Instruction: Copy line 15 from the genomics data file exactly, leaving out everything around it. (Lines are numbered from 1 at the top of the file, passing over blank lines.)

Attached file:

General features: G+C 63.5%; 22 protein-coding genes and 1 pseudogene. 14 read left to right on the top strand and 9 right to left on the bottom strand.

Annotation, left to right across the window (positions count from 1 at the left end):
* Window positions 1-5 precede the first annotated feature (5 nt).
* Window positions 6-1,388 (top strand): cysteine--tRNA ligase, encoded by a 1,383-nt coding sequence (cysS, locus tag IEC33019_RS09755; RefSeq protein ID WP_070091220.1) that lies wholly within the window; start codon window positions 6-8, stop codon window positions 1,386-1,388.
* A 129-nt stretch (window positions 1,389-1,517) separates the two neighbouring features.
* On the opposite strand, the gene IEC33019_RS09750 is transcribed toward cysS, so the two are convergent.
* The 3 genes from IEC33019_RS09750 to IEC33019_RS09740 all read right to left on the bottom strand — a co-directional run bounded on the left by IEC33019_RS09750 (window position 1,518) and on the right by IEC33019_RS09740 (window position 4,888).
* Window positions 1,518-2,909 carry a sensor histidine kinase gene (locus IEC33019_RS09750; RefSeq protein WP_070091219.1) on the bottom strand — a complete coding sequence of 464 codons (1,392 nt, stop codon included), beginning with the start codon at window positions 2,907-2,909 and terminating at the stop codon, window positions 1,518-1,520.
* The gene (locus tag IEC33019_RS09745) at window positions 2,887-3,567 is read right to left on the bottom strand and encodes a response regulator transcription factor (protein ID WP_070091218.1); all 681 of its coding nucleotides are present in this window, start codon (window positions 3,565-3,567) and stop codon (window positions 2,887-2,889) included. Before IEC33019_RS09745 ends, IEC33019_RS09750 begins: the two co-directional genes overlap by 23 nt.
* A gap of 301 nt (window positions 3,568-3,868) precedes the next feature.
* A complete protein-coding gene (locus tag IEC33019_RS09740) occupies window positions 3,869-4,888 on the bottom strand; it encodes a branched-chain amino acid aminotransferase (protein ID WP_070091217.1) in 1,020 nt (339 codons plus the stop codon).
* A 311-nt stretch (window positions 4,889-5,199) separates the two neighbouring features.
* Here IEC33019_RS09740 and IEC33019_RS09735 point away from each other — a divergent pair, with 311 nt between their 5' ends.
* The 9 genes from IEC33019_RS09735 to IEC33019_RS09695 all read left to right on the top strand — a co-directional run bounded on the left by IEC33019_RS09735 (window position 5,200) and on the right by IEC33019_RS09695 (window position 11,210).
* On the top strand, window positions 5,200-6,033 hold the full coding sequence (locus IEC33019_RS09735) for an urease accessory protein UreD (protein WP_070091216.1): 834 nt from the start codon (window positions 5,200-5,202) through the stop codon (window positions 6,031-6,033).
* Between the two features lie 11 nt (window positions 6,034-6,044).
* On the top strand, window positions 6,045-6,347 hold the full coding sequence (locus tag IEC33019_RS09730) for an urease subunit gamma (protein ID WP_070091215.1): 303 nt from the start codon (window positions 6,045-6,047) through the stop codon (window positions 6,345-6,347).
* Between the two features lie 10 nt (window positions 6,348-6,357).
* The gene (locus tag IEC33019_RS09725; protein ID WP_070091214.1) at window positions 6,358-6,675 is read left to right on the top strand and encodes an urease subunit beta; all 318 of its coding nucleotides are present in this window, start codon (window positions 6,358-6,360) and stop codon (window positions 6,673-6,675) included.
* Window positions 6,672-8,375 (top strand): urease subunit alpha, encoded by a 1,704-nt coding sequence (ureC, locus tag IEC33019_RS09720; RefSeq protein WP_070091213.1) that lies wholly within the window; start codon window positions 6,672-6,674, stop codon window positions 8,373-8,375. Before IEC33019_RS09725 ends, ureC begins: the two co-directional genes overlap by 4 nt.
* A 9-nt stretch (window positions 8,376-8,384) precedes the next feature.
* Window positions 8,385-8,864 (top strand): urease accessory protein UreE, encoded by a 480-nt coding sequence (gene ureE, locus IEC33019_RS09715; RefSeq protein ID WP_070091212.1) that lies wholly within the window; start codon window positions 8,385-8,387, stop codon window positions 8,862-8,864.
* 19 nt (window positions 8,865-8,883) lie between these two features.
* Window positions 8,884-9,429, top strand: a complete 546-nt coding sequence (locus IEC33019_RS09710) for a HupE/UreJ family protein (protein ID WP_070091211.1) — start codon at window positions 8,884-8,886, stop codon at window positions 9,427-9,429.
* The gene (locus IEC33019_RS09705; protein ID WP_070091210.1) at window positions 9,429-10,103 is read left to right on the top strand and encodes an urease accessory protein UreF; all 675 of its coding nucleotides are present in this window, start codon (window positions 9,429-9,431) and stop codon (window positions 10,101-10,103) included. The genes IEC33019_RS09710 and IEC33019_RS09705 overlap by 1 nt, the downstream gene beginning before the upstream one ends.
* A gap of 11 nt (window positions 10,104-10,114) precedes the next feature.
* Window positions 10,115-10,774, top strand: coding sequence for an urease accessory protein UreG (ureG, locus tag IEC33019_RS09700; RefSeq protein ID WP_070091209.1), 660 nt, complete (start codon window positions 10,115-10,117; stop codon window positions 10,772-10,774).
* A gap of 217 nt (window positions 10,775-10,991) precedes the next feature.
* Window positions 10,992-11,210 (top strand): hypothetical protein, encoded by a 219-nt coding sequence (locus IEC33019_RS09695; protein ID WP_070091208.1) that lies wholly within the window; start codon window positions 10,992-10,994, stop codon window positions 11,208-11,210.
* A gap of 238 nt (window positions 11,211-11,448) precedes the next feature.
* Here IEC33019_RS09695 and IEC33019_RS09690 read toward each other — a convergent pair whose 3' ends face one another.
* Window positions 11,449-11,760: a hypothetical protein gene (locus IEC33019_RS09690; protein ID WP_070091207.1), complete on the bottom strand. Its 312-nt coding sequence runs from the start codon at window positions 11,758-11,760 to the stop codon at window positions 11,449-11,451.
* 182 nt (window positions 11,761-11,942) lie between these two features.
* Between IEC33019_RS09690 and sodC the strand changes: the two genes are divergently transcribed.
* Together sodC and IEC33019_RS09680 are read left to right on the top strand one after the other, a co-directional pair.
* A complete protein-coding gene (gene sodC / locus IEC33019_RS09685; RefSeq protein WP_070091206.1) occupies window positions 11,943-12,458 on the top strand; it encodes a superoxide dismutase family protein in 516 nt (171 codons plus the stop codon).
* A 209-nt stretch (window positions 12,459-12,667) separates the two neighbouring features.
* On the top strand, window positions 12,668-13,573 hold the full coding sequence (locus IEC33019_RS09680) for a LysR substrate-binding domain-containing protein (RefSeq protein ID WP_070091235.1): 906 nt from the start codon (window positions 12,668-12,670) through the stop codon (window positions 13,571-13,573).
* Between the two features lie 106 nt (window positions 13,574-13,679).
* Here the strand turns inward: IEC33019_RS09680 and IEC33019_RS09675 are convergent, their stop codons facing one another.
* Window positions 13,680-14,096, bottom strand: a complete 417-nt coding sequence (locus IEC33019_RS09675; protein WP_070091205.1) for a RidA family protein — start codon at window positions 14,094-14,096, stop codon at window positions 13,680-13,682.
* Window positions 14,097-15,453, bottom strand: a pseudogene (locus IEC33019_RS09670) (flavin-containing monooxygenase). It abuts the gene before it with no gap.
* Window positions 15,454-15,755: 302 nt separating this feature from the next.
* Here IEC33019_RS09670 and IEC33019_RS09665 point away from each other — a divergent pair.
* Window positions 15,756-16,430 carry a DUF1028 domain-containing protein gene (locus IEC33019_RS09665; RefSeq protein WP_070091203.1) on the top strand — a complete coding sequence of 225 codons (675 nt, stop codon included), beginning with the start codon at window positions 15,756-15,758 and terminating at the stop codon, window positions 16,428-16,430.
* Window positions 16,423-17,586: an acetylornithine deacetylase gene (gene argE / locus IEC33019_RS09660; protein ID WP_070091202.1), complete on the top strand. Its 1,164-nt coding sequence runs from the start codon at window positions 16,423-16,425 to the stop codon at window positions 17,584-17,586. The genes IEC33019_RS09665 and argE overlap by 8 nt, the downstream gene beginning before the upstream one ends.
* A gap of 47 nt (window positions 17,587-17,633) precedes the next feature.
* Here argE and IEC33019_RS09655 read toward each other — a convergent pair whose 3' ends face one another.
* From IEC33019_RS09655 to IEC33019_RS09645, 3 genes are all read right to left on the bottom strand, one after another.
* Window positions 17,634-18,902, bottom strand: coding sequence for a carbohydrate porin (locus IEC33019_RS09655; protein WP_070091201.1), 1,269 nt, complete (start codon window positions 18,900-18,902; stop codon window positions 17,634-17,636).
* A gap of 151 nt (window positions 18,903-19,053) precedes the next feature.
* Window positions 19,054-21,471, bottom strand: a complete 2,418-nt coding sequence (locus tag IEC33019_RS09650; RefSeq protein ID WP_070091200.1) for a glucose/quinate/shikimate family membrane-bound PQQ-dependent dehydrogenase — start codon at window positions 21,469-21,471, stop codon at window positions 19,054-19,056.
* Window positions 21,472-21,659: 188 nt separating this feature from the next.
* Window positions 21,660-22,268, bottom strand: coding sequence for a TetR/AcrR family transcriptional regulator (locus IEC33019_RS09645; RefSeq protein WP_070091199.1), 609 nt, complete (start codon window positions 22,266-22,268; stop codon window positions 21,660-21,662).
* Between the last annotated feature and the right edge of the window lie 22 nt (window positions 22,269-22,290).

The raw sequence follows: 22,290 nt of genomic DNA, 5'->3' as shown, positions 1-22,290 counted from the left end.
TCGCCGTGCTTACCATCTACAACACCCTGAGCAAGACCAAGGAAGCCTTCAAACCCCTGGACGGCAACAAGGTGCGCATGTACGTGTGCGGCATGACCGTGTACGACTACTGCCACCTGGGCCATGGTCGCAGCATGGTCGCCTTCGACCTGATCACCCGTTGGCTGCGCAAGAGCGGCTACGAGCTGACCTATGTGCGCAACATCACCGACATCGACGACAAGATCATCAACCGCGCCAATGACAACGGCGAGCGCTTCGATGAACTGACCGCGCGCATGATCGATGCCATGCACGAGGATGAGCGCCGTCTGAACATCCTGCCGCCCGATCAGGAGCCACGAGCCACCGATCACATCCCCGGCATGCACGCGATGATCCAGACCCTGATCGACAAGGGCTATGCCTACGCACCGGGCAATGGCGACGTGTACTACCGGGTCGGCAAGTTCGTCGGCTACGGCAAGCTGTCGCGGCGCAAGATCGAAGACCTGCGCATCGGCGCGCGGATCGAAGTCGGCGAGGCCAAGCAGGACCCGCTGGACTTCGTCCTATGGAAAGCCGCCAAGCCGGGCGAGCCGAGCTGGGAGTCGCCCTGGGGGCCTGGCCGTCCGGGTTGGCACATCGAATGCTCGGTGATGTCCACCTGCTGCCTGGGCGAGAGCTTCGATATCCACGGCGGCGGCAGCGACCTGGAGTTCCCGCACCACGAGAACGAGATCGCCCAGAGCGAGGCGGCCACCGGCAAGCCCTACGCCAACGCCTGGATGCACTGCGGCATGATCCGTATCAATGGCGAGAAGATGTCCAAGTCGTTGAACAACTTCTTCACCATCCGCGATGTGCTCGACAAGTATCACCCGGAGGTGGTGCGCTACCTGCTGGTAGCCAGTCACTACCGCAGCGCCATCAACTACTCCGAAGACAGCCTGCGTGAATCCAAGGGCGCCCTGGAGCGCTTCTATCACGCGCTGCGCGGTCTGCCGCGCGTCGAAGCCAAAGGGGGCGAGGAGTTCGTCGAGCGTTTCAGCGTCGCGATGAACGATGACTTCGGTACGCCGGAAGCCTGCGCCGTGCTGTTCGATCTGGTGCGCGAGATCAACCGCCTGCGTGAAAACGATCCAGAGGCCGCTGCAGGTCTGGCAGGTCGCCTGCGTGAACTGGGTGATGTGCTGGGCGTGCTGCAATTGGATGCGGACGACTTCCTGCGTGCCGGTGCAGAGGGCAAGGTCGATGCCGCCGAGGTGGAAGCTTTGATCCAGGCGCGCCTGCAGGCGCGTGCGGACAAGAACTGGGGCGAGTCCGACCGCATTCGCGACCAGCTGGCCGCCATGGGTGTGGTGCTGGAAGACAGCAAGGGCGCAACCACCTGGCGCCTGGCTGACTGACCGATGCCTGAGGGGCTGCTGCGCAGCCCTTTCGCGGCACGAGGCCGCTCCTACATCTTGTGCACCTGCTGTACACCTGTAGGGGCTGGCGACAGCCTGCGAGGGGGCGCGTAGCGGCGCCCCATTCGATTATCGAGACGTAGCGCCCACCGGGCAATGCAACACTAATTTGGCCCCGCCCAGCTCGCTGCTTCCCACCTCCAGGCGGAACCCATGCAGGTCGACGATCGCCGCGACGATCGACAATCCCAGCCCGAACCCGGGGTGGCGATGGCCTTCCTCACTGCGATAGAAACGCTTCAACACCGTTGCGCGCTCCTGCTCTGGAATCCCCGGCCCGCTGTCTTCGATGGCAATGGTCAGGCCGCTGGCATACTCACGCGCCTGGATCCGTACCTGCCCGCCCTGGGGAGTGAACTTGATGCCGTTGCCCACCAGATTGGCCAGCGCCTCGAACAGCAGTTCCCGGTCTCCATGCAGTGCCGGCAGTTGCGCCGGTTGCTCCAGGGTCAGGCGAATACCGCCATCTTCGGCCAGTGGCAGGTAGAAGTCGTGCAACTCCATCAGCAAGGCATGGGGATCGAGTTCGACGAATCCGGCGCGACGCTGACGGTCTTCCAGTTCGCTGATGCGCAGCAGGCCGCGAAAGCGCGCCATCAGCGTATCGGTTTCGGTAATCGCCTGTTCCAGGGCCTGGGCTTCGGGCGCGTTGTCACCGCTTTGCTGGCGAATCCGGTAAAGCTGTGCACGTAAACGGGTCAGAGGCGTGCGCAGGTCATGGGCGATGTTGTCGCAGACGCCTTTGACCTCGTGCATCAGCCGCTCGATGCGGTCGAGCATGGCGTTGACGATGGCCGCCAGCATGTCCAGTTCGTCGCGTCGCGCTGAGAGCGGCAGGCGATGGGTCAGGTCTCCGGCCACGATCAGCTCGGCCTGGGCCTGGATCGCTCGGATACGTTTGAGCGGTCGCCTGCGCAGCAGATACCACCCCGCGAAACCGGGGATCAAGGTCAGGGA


* On the top strand, window positions 5,200-6,033 hold the full coding sequence (locus IEC33019_RS09735) for an urease accessory protein UreD (protein WP_070091216.1): 834 nt from the start codon (window positions 5,200-5,202) through the stop codon (window positions 6,031-6,033).